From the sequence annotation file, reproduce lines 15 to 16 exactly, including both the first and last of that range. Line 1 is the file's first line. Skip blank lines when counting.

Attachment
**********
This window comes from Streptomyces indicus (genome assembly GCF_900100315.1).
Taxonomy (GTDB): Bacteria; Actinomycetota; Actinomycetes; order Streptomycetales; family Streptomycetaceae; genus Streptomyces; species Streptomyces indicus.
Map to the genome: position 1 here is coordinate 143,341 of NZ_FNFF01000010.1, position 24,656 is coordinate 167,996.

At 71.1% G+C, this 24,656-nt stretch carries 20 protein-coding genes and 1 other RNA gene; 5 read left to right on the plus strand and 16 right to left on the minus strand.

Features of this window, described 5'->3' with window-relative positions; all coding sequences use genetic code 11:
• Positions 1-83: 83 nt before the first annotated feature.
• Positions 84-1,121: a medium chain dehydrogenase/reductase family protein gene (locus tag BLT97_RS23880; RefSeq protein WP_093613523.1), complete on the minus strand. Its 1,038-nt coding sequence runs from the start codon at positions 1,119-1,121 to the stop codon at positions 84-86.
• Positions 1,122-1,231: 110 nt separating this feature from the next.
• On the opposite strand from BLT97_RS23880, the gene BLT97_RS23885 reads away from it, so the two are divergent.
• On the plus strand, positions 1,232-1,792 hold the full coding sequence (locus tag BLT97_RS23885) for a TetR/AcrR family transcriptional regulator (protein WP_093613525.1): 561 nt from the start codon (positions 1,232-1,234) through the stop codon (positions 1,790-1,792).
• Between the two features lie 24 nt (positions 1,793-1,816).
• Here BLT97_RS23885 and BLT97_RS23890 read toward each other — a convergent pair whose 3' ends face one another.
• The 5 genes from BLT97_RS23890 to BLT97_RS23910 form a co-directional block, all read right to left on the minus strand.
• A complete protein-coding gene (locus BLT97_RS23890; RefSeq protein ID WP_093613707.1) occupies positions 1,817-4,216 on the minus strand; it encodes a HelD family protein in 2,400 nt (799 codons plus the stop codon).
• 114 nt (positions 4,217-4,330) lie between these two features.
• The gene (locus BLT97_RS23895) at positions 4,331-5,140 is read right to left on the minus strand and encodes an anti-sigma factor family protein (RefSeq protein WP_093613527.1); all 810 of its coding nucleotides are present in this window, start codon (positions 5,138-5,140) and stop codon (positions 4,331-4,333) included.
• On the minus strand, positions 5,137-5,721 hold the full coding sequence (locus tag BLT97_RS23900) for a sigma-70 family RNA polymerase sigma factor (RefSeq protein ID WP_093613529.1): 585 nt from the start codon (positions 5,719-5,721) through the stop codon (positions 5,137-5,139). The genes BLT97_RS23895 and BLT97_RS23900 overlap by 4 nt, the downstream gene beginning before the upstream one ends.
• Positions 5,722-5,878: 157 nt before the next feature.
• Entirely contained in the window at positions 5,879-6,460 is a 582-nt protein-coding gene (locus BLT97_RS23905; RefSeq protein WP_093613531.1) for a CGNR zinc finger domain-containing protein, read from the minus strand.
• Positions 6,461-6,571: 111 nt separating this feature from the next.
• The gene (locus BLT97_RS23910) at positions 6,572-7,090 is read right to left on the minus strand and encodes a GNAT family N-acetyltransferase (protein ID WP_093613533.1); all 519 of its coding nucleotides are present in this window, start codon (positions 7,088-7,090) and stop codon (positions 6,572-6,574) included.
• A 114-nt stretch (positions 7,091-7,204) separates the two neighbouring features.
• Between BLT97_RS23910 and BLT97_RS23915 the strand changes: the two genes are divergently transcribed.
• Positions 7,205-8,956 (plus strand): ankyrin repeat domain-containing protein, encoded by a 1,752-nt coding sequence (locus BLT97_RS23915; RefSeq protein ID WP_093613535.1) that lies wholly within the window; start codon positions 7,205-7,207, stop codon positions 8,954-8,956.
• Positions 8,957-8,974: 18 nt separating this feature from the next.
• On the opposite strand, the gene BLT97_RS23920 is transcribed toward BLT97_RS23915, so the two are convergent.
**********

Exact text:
• 114 nt (positions 4,217-4,330) lie between these two features.
• The gene (locus BLT97_RS23895) at positions 4,331-5,140 is read right to left on the minus strand and encodes an anti-sigma factor family protein (RefSeq protein WP_093613527.1); all 810 of its coding nucleotides are present in this window, start codon (positions 5,138-5,140) and stop codon (positions 4,331-4,333) included.